The verdicts for all eight were handed down on Friday whereupon a large protest of around 1,000 people broke out at Zamoskvoretsky Court whereupon Russian police cordoned off the building and rounded up around 200 agitators. So the reading of the sentences—seven received jail terms ranging from two-and-a-half to four years, one received a suspended sentence—was put on hold until yesterday, when another demonstration kicked off, this time with as many as 420 people detained (as ever, estimates vary), a few for more than five hours, and some more than once.

  • AFP/Getty


    Putin’s Post-Sochi LGBT Crackdown

    The Olympic Games are finally over—which means the Kremlin will soon be ramping back up its toxic anti-homosexuality campaign.

    In the run-up to the Sochi Olympics, much ink was spilled regarding the persecution of LGBT people in Vladimir Putin’s Russia -- along with the occasional prophecy of chaos at the Games themselves.  Those prophecies were never going to be fulfilled; as in Munich in 1936, the past two weeks have been relatively quiet, with the exception of a small kerfuffle involving Pussy Riot and whip-toting Cossacks.

    But all this is prologue.  In fact, Putin’s pre-Sochi campaign against gays in his home country was only in the first stage of a much larger and more dangerous process that will only get underway after the spotlights have turned elsewhere.


    Pussy Riot: We Can’t be Silenced

    May even run for Russian office.

    Pussy Riot isn’t afraid of prison or Putin. Two of its members spent up to 21 months incarcerated and as the band begins a tour of New York, they are speaking out about how jail has only emboldened their efforts to change Russia. "What happened was that the support and care shown internationally made us free,” Maria Alyokhina, 25, said. The group is still politically active, encouraging protests ofthe Sochi Olympics and contemplating running for political office in the future. “In these two years, the situation in Russia has gotten so much worse.” Nadezhda Tolokonnikova, 24. “And if we couldn’t keep quiet about it then, then we certainly won’t keep quiet about it now.”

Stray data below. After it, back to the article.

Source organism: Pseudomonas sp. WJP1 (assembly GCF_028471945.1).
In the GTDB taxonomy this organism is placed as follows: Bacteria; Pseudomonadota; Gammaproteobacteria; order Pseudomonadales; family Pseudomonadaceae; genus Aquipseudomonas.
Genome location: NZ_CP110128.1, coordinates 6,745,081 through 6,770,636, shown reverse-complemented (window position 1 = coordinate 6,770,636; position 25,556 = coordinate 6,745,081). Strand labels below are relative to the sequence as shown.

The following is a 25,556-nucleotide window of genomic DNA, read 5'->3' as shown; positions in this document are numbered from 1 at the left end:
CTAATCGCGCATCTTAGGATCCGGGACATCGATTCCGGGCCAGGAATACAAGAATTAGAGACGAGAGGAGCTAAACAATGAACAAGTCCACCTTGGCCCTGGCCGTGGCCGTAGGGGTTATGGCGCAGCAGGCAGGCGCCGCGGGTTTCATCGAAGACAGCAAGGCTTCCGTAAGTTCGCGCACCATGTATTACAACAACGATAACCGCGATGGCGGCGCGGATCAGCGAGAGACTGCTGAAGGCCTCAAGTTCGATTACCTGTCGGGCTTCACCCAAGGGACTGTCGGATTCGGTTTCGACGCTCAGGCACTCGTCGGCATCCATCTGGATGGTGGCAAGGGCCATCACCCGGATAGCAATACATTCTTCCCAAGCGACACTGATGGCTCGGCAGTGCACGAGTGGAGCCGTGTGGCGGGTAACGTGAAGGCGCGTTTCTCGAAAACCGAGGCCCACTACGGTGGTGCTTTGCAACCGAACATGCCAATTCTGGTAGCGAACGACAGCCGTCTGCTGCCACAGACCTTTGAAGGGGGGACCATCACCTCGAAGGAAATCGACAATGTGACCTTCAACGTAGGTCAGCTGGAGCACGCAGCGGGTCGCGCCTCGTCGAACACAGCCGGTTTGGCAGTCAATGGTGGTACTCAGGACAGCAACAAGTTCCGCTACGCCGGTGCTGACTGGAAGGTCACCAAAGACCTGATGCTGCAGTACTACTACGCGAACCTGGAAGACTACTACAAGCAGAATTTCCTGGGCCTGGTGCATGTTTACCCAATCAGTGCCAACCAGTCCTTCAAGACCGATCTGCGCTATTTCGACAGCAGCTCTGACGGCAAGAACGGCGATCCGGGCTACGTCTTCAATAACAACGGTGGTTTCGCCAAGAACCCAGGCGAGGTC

Read it at New York Times
  • Russian President Vladimir Putin and his wife Lyudmila attend a service in the Annunciation Cathedral after his inauguration in the Kremlin in Moscow, on May 7, 2012. (Government Press Service, via AP)


    Where is Russia’s First Lady?

    Traditionally Russians don’t pay much attention to first ladies, but even they are mystified by Lydmila Putina’s absences. By Anna Nemtsova.

    There were no street celebrations, no memorable concerts, no fireworks, not even a word on the main news channels. Russians did not mark the 55th birthday of their first lady, Lyudmila Putina, last Sunday. Instead, those who did not leave for Egypt or Thailand for the official two-week new-year break were passionately discussing every step made by a new Russian citizen, the scandalous Gérard Depardieu. Last year the Internet carried the occasional question (“Where did Lyudmila Putina disappear?”) or strange claim (“Putin Hides His Wife in a Monastery”). This year Russians forgot even to mention her.

    Russians are mostly indifferent to the wives of their leaders, and in turn the first ladies rarely seek or share the limelight with their husbands. But even by those standards, Vladimir Putin’s wife has always been a shadowy figure.

  • Geert Vanden Wijngaert

    Dreams Deferred

    Putin to Sign U.S. Adoption Ban

    Expected to immediately block 46 adoptions.

    Vladimir Putin has announced that he will sign a law banning adoptions of Russian children by American citizens, which was approved by Russia’s Federation Council on Wednesday. Lawmakers said they felt the need to retaliate for a U.S. law signed by President Obama that prohibits Russian citizens accused of violating human rights from traveling to the U.S. or owning assets there. The new law will be enacted immediately and is expected to block the departure of 46 children who are ready to be adopted by parents in the United States.

    Read it at The New York Times